[35] The proposed language includes: “The supporting information, provided for the purpose of assisting the requested Party give effect to the order and which shall not be disclosed to the service provider without the consent of the requesting Party, shall specify:

i. the domestic legal grounds that empower the authority to issue the order;

ii. the legal provisions and applicable penalties for the offence(s) being investigated or prosecuted;

iii. why the requesting Party believes that the service provider is in possession or control of the data;

iv. a summary of the facts related to the investigation or proceeding;

v. the relevance of the information or data to the investigation or proceeding; vi. contact information of an authority or authorities to provide further information;

vii. whether preservation of the information or data has already been sought, including date of preservation and any applicable reference number; and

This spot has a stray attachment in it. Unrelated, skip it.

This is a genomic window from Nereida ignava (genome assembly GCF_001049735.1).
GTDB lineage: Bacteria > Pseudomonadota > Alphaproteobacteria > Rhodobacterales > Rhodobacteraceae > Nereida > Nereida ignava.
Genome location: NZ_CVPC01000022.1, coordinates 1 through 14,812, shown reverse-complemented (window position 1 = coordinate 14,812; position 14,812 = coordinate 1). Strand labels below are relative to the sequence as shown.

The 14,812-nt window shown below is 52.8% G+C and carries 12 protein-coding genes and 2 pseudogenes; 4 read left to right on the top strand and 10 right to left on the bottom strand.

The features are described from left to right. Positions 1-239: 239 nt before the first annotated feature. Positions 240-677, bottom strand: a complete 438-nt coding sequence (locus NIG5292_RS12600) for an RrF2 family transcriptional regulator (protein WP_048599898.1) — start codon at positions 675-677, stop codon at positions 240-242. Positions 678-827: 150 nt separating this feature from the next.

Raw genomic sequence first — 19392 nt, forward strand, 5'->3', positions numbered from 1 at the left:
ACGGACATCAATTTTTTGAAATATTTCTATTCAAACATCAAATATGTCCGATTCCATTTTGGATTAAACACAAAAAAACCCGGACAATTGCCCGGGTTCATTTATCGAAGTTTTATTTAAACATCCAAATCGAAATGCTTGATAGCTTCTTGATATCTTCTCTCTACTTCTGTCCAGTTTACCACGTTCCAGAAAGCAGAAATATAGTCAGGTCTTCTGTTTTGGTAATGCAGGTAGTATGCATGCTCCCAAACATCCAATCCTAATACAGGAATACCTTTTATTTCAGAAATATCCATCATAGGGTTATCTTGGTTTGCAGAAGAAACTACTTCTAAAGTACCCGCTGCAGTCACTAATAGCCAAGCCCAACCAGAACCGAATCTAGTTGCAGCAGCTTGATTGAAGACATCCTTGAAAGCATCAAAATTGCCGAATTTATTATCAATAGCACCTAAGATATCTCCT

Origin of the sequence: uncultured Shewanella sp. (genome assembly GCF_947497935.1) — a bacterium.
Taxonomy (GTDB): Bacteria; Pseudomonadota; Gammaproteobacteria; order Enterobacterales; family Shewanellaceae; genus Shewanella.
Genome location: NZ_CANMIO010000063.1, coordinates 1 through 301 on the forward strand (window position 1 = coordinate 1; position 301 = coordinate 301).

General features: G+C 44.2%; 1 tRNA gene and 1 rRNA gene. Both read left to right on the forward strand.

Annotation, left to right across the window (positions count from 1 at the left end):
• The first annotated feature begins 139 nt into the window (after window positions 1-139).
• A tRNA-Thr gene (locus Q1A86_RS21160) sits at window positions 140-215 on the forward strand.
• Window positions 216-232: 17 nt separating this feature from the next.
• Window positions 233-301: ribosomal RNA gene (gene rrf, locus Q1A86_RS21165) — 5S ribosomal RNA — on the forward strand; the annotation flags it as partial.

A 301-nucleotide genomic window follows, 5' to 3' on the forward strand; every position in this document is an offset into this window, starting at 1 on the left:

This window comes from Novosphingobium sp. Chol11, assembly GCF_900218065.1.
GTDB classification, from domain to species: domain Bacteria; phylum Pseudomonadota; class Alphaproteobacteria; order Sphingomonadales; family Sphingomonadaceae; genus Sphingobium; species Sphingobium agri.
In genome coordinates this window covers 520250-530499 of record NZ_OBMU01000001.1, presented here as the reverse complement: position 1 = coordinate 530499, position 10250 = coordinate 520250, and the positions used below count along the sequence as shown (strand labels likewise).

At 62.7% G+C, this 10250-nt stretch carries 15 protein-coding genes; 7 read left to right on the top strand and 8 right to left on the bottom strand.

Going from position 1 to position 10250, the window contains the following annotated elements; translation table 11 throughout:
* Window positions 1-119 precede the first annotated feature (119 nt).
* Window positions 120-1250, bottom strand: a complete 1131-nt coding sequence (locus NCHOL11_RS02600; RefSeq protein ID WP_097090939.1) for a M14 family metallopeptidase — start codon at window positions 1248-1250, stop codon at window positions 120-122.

viii. whether the data has already been sought by other means, and in what manner.”

Article 5.1 – Draft Text, Provisional Text of Provisions, Preparation of a 2nd Additional Protocol to the Budapest Convention on Cybercrime, Cybercrime Convention Committee (T-CY), Council of Europe (Oct. 1, 2019), https://rm.coe.int/provisional-text-of-provisions-2nd-protocol-/168097fe64; see  “Workplan and Working Methods,” Cybercrime Convention Committee (T-CY): Preparation of a 2nd Additional Protocol to the Budapest Convention on Cybercrime, Council of Europe (Nov. 29. 2017) (“drawing from the Final Report and Recommendations of the TC-Y Cloud Evidence Group and, in particular Section 4.5 with possible elements of a Protocol”), https://rm.coe.int/t-cy-2017-20-pdg-workplan/168076cfda. “When preparing a draft Protocol to the Budapest Convention, the feasibility of incorporating elements of the EIO into a Protocol as an international production order could be established.”  Criminal Justice Access to Electronic Evidence in the Cloud: Recommendations for Consideration by the TC-Y, Cybercrime Convention Committee (T-CY), Council of Europe (Sept. 16, 2016), https://rm.coe.int/CoERMPublicCommonSearchServices/DisplayDCTMContent?documentId=09000016806a495e.